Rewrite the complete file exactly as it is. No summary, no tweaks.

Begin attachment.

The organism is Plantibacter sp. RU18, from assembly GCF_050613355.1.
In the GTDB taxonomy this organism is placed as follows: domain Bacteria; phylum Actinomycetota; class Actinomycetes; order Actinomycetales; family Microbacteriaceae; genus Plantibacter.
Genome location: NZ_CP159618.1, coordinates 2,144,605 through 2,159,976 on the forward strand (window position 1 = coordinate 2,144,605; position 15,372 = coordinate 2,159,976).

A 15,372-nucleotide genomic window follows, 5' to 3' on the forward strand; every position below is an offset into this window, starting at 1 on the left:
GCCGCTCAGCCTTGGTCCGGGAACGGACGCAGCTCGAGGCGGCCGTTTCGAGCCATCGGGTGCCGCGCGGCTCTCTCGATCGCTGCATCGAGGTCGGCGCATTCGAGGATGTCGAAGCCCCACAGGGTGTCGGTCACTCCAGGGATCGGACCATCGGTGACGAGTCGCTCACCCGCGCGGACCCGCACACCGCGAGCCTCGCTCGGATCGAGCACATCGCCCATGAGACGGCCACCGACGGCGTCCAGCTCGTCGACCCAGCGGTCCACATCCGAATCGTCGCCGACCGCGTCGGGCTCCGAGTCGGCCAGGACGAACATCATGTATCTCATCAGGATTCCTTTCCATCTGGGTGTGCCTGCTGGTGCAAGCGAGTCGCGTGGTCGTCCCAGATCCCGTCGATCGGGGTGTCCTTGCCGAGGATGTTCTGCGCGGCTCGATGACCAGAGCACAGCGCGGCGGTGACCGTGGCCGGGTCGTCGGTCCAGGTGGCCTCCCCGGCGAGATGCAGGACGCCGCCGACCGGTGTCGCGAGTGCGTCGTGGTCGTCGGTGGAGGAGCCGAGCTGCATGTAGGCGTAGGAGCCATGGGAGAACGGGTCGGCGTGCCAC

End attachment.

The organism is Plantibacter sp. RU18, from assembly GCF_050613355.1.
In the GTDB taxonomy this organism is placed as follows: domain Bacteria; phylum Actinomycetota; class Actinomycetes; order Actinomycetales; family Microbacteriaceae; genus Plantibacter.
Genome location: NZ_CP159618.1, coordinates 2,144,605 through 2,159,976 on the forward strand (window position 1 = coordinate 2,144,605; position 15,372 = coordinate 2,159,976).

A 15,372-nucleotide genomic window follows, 5' to 3' on the forward strand; every position below is an offset into this window, starting at 1 on the left:
GCCGCTCAGCCTTGGTCCGGGAACGGACGCAGCTCGAGGCGGCCGTTTCGAGCCATCGGGTGCCGCGCGGCTCTCTCGATCGCTGCATCGAGGTCGGCGCATTCGAGGATGTCGAAGCCCCACAGGGTGTCGGTCACTCCAGGGATCGGACCATCGGTGACGAGTCGCTCACCCGCGCGGACCCGCACACCGCGAGCCTCGCTCGGATCGAGCACATCGCCCATGAGACGGCCACCGACGGCGTCCAGCTCGTCGACCCAGCGGTCCACATCCGAATCGTCGCCGACCGCGTCGGGCTCCGAGTCGGCCAGGACGAACATCATGTATCTCATCAGGATTCCTTTCCATCTGGGTGTGCCTGCTGGTGCAAGCGAGTCGCGTGGTCGTCCCAGATCCCGTCGATCGGGGTGTCCTTGCCGAGGATGTTCTGCGCGGCTCGATGACCAGAGCACAGCGCGGCGGTGACCGTGGCCGGGTCGTCGGTCCAGGTGGCCTCCCCGGCGAGATGCAGGACGCCGCCGACCGGTGTCGCGAGTGCGTCGTGGTCGTCGGTGGAGGAGCCGAGCTGCATGTAGGCGTAGGAGCCATGGGAGAACGGGTCGGCGTGCCAC